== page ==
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New clinic will take a big bite out of waiting list for dental care

Hope for the underserved: The new clinic in Fergus Falls combines what used to be two separate clinics and replaces them with the $5.1 million Center for Dental Health clinic

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A young patient and his guardian give a big thumbs up to the new dental clinic in Fergus Falls. (Submitted photo)

Happy news for the hundreds of patients waiting for dental care in Becker, Otter Tail and other counties in west-central Minnesota: A new clinic in Fergus Falls (and expanded dental access for children in Moorhead) will help chip away at long waiting lists faced by low-income families that can’t get dental appointments.

The new clinic in Fergus Falls combines what used to be two separate clinics, “both in bad repair,” and replaces them with the $5.1 million Center for Dental Health clinic, said Jane Neubauer, regional dental services coordinator for Partnership4Health in Otter Tail County.

Through Apple Tree Dental, the new clinic will help people of all ages who can’t afford care, and through the Minnesota Department of Human Services, the clinic will help people with disabilities who require specialized equipment and care.

The new clinic has essentially doubled capacity by adding six dental chair stations to the Apple Tree Dental side of the clinic, for a total of 12, and also adds two more chair stations on the Department of Human Services side, Neubauer said.

Ramped up dental services for children in Moorhead

Children’s Dental Services in Moorhead is also an option for people in this area, she added.


“They expanded capacity for children at Clay County,” she said. They take people up to age 26 and pregnant women of any age.”

That clinic “has lots of availability, and they just added extra days to their monthly schedule,” she said.

Children’s Dental Services will provide services at the Clay County Family Services Center at 715 11th St. N., Moorhead on Dec. 16, 17, 21, 22, 28, 29, and 30.

The non-profit dental clinic accepts all forms of insurance and offers free and reduced-cost care based on income. Staff there will work with families to help them apply for insurance or discounted care, or create payment plans as necessary.

“Everything helps,” Neubauer said. “It doesn’t matter where you live (in Minnesota) as long as they can get you in for an appointment.”

Separate staff and work stations, shared imaging and lab space

At the innovative Fergus Falls clinic, Apple Tree owns the new facility and Human Services is a long-term tenant. Last year, Apple Tree provided more than 9,100 appointments and screenings to more than 3,300 patients in Fergus Falls.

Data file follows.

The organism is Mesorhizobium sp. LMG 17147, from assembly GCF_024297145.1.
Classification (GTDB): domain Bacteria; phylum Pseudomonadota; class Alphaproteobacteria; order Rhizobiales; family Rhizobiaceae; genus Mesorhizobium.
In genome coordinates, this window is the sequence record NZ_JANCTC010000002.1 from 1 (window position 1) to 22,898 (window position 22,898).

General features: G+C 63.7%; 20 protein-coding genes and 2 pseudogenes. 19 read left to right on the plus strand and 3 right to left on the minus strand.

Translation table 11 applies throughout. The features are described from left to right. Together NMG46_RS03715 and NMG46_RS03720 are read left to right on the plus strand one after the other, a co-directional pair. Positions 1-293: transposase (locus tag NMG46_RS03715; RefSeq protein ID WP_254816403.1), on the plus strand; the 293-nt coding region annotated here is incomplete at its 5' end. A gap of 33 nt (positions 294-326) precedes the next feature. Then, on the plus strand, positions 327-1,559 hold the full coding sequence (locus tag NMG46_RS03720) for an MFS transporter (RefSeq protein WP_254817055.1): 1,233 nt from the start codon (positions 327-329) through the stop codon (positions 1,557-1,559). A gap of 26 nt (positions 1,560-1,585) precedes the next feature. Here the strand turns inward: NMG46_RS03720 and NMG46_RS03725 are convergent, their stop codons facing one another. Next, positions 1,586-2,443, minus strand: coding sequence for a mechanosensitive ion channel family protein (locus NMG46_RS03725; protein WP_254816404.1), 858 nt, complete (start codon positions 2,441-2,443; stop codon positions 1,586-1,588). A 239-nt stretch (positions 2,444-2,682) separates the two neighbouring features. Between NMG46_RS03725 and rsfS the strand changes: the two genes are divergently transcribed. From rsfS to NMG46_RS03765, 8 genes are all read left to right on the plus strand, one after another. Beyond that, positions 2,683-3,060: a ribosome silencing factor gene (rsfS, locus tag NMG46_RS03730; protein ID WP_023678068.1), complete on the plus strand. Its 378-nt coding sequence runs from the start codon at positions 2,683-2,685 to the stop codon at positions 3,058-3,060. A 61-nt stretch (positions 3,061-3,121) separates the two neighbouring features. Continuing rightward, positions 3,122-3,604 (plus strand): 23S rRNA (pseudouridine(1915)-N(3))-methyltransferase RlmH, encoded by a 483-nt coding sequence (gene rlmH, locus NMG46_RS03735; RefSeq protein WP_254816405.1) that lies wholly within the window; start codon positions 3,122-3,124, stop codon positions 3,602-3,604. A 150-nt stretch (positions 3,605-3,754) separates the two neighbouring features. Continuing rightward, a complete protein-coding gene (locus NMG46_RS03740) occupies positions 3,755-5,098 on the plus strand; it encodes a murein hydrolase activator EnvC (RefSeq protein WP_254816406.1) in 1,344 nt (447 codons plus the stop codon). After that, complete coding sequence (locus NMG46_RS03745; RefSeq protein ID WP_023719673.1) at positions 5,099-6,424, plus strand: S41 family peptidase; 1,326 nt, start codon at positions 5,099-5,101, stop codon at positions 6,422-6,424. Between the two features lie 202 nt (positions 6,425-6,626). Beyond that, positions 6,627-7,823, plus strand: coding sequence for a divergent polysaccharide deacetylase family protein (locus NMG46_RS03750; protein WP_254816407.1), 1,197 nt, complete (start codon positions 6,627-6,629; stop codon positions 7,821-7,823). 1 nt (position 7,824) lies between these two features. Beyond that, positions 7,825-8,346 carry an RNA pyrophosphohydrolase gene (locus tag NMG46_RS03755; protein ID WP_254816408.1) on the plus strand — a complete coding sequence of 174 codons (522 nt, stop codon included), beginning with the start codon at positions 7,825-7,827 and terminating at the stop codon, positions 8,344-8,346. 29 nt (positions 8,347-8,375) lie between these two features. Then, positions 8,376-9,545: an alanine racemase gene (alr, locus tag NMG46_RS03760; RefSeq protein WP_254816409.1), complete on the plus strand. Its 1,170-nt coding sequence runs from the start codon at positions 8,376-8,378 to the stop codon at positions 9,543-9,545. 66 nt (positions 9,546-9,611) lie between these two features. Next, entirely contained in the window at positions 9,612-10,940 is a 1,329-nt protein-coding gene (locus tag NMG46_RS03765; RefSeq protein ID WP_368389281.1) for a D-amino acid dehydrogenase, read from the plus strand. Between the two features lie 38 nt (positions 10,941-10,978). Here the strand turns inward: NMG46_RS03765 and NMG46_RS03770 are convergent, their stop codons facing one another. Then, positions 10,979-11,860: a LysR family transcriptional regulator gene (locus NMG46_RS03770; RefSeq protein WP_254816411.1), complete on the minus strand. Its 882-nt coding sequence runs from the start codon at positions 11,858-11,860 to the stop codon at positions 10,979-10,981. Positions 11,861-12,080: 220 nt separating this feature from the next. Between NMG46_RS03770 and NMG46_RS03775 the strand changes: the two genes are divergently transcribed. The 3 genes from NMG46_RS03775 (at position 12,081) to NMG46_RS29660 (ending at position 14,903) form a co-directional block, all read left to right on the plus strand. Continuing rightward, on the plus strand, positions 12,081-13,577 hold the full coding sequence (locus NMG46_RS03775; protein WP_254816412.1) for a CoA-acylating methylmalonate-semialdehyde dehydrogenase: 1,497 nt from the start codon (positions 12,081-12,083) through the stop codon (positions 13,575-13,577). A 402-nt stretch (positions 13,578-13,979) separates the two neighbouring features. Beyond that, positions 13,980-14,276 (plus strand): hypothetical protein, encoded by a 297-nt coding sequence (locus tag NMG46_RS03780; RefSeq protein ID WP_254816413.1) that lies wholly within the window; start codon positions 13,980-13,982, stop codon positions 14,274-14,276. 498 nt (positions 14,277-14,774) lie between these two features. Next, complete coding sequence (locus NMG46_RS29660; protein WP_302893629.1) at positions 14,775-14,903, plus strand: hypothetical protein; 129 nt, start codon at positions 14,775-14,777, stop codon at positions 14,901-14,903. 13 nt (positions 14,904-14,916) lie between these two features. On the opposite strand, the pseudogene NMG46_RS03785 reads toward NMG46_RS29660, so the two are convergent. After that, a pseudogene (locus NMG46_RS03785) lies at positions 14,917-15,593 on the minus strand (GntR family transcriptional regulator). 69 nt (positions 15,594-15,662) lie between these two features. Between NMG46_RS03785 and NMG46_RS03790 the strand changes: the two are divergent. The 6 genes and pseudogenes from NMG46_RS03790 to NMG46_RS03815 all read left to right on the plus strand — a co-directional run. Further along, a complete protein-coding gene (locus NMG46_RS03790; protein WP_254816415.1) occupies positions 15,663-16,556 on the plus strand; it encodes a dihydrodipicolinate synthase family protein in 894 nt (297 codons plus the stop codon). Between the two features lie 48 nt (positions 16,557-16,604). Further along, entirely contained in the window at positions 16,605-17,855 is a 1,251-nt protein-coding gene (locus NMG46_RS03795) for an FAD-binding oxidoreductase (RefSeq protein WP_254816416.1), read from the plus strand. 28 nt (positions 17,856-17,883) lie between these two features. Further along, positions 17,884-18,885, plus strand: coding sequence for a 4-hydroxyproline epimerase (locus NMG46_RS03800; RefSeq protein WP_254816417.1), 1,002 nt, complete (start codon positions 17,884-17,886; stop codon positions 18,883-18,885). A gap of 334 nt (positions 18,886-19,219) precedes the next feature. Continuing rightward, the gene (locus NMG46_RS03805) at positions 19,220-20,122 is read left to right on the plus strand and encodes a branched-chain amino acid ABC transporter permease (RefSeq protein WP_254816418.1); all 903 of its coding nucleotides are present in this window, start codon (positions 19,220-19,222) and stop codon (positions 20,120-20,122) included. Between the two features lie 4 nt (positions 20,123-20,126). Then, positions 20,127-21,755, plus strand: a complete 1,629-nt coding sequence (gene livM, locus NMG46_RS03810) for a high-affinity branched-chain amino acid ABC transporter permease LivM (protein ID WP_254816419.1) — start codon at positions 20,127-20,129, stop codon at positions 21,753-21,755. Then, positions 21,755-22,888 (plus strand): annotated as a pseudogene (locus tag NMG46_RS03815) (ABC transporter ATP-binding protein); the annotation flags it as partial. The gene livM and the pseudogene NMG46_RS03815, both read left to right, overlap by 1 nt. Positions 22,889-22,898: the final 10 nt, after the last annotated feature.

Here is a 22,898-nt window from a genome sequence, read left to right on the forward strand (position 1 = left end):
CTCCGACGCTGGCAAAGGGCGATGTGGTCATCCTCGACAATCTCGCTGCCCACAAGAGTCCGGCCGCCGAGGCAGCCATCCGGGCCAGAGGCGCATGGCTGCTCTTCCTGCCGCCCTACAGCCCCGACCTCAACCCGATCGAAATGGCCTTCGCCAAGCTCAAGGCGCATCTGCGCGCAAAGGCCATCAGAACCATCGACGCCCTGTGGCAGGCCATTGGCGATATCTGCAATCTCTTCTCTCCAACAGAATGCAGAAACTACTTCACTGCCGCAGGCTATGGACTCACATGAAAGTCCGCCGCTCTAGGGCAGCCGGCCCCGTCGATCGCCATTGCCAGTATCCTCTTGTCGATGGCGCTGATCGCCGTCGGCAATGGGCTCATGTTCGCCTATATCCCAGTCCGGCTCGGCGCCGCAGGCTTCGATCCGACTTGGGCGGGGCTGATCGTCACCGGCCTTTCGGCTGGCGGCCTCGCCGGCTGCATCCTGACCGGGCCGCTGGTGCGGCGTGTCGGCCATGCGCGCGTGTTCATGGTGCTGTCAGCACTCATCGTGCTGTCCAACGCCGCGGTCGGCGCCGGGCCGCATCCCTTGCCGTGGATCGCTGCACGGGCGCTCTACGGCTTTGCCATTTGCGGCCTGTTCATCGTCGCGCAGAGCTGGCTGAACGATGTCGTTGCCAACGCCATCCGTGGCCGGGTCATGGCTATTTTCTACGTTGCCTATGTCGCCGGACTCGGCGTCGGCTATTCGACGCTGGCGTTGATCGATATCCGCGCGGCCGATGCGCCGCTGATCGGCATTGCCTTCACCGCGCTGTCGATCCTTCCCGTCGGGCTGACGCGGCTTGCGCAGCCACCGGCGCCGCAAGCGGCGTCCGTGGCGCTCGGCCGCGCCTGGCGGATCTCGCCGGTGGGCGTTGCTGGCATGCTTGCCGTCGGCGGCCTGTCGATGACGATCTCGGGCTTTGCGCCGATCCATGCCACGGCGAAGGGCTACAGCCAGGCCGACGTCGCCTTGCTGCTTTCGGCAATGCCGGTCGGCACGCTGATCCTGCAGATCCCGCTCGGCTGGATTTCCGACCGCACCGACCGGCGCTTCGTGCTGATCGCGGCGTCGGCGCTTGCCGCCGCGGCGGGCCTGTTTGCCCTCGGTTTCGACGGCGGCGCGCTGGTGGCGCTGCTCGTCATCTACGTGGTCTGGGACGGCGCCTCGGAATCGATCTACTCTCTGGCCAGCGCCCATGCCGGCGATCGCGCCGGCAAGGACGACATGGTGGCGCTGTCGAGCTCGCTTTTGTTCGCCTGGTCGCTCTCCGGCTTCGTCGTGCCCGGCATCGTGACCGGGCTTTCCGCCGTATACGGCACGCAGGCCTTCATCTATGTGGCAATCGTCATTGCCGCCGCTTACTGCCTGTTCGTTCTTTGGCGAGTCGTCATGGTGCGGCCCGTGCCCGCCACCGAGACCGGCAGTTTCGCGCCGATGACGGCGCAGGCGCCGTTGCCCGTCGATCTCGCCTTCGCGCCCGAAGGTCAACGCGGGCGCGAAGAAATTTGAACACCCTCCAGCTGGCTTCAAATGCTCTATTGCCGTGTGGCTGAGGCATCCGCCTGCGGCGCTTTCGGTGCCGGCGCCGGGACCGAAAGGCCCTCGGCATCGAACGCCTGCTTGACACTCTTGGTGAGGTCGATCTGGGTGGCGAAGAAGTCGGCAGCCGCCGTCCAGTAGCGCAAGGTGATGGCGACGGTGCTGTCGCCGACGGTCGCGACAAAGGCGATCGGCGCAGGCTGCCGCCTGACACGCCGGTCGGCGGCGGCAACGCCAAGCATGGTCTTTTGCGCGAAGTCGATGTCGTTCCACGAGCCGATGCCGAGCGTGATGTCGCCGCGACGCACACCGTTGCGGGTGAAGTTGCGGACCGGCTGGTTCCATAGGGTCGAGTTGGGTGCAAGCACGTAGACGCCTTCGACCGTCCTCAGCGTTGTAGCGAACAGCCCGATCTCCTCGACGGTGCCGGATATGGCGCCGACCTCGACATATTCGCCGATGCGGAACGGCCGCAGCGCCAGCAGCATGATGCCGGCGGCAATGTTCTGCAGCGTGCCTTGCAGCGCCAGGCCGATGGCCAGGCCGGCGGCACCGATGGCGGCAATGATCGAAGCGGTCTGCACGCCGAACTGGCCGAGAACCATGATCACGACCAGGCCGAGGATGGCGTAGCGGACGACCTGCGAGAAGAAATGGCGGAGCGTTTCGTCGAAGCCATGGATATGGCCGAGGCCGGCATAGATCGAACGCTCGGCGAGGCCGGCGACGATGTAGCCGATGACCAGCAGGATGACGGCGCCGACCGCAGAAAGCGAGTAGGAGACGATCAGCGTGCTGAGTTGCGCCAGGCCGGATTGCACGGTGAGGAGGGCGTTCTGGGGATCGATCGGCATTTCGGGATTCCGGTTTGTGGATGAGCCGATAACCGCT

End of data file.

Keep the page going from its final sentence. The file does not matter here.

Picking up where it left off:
Even so, more than 1,200 people remain on a waiting list.

At its Fergus Falls location, the Minnesota Department of Human Services serves 650 patients with disabilities who can’t get dental care elsewhere, and gets 1,900 clinic visits every year.


In the new 11,000-square-foot clinic, Apple Tree and Human Services will continue to have separate staff, their own treatment spaces, and different entrances. They will share state-of-the-art imaging and lab space, sterilization equipment and other costs.

The collaboration will save money, improve quality and make it possible to nearly double access to dental care in West Central Minnesota, according to a news release from the Minnesota Department of Human Services. The center will also help attract and be a training facility for dental professionals.

Big grants helped make clinic a reality

The new clinic, which opened in September, was built thanks to more than $2 million in grants from the Frank W. Veden Charitable Trust, the Delta Dental of Minnesota Foundation, the Otto Bremer Trust, Blue Cross and Blue Shield of Minnesota, and PrimeWest Health. Other businesses and residents also chipped in, and Fergus Falls and Bremer Bank stepped up with long-term financing.

Apple Tree CEO Dr. Michael Helgeson said strong support from community leaders paved the way for the project.

“Collaborative efforts are key to attracting the funding that is making the new Center for Dental Health possible,” he said. “The grantors each are making extraordinary contributions, and the partnership with the Department of Human Services means that we’re poised to help thousands of area residents get critically needed health care.”

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